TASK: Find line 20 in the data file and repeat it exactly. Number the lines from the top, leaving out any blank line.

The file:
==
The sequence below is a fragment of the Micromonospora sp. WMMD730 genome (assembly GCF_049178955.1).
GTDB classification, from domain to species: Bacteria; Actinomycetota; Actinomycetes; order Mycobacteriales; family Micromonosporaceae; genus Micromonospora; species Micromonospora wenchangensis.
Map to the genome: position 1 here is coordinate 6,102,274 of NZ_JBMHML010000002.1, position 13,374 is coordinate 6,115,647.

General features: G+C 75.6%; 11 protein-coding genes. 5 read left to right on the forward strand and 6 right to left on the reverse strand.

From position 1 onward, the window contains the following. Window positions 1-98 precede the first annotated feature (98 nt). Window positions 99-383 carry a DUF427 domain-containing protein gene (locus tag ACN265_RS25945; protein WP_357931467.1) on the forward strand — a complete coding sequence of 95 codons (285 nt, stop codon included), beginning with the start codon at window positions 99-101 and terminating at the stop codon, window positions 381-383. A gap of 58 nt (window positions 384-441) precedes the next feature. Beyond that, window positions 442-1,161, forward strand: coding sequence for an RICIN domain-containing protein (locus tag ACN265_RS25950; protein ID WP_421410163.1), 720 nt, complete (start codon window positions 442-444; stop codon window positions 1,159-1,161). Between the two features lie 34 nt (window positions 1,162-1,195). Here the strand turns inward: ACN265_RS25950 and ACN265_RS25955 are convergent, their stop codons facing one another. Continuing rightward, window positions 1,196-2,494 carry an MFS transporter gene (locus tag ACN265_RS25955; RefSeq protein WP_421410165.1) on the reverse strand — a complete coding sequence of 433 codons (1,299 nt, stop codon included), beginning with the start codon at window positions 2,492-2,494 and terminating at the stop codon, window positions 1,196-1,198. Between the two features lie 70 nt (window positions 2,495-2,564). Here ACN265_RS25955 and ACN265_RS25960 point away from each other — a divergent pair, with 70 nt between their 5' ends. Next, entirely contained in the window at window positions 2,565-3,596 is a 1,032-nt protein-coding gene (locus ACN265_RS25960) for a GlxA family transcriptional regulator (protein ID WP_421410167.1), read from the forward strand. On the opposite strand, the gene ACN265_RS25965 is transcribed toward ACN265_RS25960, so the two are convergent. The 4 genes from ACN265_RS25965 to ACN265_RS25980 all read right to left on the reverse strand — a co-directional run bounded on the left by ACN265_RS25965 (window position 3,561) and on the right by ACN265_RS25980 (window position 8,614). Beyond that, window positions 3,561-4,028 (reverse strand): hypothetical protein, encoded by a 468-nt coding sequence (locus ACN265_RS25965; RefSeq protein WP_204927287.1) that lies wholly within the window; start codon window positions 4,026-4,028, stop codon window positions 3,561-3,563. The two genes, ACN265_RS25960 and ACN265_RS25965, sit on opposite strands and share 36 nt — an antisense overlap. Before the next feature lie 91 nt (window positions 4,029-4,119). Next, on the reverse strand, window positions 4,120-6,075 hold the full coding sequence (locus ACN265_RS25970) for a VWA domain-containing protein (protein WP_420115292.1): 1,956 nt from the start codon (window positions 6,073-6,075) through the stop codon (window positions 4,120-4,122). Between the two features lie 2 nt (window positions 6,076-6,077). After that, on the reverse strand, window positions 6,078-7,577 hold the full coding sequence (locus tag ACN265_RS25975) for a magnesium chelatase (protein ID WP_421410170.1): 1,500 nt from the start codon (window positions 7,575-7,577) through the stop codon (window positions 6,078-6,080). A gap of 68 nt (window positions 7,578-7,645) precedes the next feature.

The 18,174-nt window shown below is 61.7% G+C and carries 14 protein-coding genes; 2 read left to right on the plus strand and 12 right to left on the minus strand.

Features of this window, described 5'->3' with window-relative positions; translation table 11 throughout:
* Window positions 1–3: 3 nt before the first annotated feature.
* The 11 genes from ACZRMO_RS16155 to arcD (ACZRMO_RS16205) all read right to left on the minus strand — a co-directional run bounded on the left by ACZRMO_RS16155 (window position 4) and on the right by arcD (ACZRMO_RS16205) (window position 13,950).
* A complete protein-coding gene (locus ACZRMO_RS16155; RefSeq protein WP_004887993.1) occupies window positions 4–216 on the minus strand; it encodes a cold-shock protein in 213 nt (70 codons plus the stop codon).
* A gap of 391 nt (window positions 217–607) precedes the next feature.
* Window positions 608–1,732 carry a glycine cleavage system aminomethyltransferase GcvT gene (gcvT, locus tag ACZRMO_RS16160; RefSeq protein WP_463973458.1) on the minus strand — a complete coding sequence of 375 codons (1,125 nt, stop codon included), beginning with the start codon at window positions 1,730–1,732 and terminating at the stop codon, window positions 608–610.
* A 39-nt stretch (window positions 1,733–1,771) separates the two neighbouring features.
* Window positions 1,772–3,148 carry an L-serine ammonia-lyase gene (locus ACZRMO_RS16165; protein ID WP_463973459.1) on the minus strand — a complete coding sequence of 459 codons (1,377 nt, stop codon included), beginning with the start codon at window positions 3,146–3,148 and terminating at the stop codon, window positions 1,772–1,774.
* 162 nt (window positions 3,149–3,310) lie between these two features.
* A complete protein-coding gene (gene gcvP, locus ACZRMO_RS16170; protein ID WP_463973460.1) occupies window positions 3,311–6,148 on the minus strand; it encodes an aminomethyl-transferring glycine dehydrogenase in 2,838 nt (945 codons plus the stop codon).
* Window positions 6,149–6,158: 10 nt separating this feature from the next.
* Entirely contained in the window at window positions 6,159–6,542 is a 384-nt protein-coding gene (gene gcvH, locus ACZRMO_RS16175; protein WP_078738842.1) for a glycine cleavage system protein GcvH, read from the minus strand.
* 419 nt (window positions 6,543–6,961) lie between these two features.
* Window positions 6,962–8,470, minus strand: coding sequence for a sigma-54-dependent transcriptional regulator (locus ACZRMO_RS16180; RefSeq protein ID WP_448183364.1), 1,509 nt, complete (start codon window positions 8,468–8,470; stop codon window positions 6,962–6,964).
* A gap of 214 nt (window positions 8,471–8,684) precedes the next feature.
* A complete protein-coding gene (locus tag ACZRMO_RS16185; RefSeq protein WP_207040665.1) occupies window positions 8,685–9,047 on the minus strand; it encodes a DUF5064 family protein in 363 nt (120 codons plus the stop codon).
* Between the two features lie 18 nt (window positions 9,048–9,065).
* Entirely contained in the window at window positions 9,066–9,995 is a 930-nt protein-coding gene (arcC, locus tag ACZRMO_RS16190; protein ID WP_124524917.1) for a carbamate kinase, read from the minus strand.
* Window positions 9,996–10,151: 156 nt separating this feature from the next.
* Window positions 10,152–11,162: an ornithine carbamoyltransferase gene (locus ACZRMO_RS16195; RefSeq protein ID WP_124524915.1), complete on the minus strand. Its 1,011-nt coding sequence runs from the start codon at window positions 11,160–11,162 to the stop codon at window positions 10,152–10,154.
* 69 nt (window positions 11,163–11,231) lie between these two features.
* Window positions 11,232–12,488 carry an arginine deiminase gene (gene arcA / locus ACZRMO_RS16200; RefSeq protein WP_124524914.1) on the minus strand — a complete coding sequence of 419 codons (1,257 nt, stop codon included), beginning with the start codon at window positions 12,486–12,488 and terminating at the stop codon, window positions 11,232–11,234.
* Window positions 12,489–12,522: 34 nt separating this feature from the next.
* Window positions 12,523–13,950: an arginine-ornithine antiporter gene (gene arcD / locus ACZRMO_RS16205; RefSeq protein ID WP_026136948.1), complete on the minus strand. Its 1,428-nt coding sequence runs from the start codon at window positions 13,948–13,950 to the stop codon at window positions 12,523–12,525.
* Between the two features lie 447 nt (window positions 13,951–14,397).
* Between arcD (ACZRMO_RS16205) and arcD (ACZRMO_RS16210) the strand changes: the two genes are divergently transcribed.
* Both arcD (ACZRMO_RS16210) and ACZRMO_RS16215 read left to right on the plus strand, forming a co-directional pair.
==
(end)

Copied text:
* Window positions 6,962–8,470, minus strand: coding sequence for a sigma-54-dependent transcriptional regulator (locus ACZRMO_RS16180; RefSeq protein ID WP_448183364.1), 1,509 nt, complete (start codon window positions 8,468–8,470; stop codon window positions 6,962–6,964).